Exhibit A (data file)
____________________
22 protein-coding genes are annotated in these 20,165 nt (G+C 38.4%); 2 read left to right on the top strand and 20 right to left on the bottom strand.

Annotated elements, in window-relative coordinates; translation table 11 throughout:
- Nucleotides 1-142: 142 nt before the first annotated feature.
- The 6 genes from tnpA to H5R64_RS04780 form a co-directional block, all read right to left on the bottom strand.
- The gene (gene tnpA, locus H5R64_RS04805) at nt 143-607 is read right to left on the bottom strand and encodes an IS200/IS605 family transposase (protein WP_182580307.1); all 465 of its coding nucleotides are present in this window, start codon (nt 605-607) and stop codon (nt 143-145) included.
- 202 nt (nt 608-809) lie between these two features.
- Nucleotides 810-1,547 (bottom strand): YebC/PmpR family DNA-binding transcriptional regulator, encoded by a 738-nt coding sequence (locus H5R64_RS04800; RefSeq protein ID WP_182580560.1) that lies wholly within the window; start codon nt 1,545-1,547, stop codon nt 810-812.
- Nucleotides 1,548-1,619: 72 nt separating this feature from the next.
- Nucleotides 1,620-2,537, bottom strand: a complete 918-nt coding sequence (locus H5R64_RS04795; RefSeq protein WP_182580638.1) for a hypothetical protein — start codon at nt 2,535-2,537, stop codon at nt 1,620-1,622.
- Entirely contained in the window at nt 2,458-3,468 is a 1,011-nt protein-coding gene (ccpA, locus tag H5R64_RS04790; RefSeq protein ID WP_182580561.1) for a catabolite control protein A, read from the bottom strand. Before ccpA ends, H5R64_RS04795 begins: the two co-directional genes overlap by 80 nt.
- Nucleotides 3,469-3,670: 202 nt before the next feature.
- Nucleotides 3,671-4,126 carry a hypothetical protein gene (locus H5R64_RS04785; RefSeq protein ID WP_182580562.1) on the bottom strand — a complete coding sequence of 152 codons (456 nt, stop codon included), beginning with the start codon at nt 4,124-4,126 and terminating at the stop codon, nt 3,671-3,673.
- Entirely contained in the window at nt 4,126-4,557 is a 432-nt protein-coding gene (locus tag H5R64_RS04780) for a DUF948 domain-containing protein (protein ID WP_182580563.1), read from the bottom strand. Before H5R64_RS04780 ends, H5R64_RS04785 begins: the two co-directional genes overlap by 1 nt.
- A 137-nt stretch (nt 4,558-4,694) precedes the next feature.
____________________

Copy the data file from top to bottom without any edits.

22 protein-coding genes are annotated in these 20,165 nt (G+C 38.4%); 2 read left to right on the top strand and 20 right to left on the bottom strand.

Annotated elements, in window-relative coordinates; translation table 11 throughout:
- Nucleotides 1-142: 142 nt before the first annotated feature.
- The 6 genes from tnpA to H5R64_RS04780 form a co-directional block, all read right to left on the bottom strand.
- The gene (gene tnpA, locus H5R64_RS04805) at nt 143-607 is read right to left on the bottom strand and encodes an IS200/IS605 family transposase (protein WP_182580307.1); all 465 of its coding nucleotides are present in this window, start codon (nt 605-607) and stop codon (nt 143-145) included.
- 202 nt (nt 608-809) lie between these two features.
- Nucleotides 810-1,547 (bottom strand): YebC/PmpR family DNA-binding transcriptional regulator, encoded by a 738-nt coding sequence (locus H5R64_RS04800; RefSeq protein ID WP_182580560.1) that lies wholly within the window; start codon nt 1,545-1,547, stop codon nt 810-812.
- Nucleotides 1,548-1,619: 72 nt separating this feature from the next.
- Nucleotides 1,620-2,537, bottom strand: a complete 918-nt coding sequence (locus H5R64_RS04795; RefSeq protein WP_182580638.1) for a hypothetical protein — start codon at nt 2,535-2,537, stop codon at nt 1,620-1,622.
- Entirely contained in the window at nt 2,458-3,468 is a 1,011-nt protein-coding gene (ccpA, locus tag H5R64_RS04790; RefSeq protein ID WP_182580561.1) for a catabolite control protein A, read from the bottom strand. Before ccpA ends, H5R64_RS04795 begins: the two co-directional genes overlap by 80 nt.
- Nucleotides 3,469-3,670: 202 nt before the next feature.
- Nucleotides 3,671-4,126 carry a hypothetical protein gene (locus H5R64_RS04785; RefSeq protein ID WP_182580562.1) on the bottom strand — a complete coding sequence of 152 codons (456 nt, stop codon included), beginning with the start codon at nt 4,124-4,126 and terminating at the stop codon, nt 3,671-3,673.
- Entirely contained in the window at nt 4,126-4,557 is a 432-nt protein-coding gene (locus tag H5R64_RS04780) for a DUF948 domain-containing protein (protein ID WP_182580563.1), read from the bottom strand. Before H5R64_RS04780 ends, H5R64_RS04785 begins: the two co-directional genes overlap by 1 nt.
- A 137-nt stretch (nt 4,558-4,694) precedes the next feature.